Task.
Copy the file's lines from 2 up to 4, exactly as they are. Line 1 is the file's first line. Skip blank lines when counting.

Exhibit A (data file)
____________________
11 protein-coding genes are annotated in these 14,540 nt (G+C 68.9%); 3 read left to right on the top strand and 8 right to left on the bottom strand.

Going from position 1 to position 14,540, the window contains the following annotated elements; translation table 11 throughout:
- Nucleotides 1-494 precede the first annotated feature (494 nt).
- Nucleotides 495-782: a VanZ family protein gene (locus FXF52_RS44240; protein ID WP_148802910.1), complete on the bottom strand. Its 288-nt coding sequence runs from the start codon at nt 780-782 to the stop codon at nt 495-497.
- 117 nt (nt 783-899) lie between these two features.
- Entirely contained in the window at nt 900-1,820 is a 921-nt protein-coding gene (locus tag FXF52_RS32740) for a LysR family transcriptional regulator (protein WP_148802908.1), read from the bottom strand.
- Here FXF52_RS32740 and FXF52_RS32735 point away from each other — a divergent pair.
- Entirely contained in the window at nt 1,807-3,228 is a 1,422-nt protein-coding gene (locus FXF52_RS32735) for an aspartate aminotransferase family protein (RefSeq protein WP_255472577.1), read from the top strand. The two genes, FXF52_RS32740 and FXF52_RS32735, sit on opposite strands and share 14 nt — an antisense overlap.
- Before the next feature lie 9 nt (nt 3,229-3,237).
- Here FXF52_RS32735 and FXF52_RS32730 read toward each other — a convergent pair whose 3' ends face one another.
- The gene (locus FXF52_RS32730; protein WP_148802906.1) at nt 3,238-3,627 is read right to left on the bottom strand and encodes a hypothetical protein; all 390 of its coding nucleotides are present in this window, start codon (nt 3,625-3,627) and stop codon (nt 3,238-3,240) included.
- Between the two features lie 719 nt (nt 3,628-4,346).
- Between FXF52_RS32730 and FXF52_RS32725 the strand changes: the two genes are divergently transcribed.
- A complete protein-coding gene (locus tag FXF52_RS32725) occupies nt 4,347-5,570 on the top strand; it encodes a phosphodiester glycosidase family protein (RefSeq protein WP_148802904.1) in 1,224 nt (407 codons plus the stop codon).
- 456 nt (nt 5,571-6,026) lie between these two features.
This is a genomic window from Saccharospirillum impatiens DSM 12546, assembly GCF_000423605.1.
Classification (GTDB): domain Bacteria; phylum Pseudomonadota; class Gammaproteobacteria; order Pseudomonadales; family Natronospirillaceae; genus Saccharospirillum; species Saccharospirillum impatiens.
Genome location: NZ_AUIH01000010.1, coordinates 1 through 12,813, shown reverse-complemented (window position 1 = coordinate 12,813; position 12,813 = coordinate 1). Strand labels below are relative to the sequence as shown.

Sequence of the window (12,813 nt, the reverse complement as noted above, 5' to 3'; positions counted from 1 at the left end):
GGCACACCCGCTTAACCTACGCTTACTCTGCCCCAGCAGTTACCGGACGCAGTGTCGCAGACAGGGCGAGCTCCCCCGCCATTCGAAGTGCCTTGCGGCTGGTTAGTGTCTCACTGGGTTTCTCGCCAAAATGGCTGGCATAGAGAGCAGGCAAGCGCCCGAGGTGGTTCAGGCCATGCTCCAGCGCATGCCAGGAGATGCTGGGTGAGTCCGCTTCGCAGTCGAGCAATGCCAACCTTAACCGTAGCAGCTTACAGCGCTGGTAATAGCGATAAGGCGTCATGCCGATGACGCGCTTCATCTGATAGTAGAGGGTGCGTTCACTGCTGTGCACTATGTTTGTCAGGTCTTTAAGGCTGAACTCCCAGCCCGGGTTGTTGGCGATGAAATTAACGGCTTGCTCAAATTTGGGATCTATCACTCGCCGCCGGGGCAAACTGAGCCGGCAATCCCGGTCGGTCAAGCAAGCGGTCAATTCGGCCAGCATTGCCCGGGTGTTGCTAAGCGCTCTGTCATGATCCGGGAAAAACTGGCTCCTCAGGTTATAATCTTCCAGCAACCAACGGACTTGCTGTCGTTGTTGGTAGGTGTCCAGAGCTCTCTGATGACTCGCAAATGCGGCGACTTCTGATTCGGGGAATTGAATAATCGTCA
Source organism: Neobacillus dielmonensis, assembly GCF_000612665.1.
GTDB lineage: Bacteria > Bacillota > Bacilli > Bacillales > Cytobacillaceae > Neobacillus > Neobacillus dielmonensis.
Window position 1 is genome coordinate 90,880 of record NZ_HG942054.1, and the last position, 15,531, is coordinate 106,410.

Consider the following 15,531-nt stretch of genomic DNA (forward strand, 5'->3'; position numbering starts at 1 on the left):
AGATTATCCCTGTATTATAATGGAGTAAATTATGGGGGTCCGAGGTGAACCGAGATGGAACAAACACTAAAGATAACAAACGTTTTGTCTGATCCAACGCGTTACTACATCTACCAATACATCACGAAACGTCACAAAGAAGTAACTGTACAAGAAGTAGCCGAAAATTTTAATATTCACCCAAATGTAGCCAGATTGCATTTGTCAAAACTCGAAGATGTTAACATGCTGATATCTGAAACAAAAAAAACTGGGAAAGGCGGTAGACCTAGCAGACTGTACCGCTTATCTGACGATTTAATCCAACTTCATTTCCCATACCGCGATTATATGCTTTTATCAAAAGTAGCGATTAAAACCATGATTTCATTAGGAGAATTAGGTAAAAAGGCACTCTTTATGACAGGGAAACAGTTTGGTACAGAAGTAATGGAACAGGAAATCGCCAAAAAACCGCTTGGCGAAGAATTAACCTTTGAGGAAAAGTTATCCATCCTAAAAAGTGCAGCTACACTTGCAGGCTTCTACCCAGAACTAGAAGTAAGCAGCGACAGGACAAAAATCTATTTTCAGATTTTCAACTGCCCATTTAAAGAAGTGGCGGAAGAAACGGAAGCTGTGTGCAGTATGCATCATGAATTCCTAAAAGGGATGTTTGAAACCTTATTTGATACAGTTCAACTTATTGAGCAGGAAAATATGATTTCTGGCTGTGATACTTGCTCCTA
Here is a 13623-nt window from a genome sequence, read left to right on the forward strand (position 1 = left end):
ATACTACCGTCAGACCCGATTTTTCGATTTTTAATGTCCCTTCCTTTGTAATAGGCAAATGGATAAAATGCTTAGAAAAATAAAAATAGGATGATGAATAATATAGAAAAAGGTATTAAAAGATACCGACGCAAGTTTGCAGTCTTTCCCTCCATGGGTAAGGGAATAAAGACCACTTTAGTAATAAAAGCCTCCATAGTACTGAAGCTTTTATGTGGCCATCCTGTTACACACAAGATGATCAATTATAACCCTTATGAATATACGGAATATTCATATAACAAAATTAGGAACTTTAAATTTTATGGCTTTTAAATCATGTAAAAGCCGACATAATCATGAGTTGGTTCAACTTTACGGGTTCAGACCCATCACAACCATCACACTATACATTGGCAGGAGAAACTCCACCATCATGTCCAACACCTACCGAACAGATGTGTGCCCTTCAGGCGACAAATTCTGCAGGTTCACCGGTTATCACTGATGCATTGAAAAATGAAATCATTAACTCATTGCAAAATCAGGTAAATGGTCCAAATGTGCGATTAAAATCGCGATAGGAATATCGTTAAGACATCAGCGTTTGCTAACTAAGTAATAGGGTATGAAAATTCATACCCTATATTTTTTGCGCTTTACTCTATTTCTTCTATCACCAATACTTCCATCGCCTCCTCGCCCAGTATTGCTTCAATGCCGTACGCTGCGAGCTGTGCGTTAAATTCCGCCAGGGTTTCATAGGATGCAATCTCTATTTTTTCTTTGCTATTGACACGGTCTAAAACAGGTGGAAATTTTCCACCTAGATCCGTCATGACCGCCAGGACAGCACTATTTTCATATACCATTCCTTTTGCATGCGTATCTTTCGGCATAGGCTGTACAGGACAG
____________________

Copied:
Going from position 1 to position 14,540, the window contains the following annotated elements; translation table 11 throughout:
- Nucleotides 1-494 precede the first annotated feature (494 nt).
- Nucleotides 495-782: a VanZ family protein gene (locus FXF52_RS44240; protein ID WP_148802910.1), complete on the bottom strand. Its 288-nt coding sequence runs from the start codon at nt 780-782 to the stop codon at nt 495-497.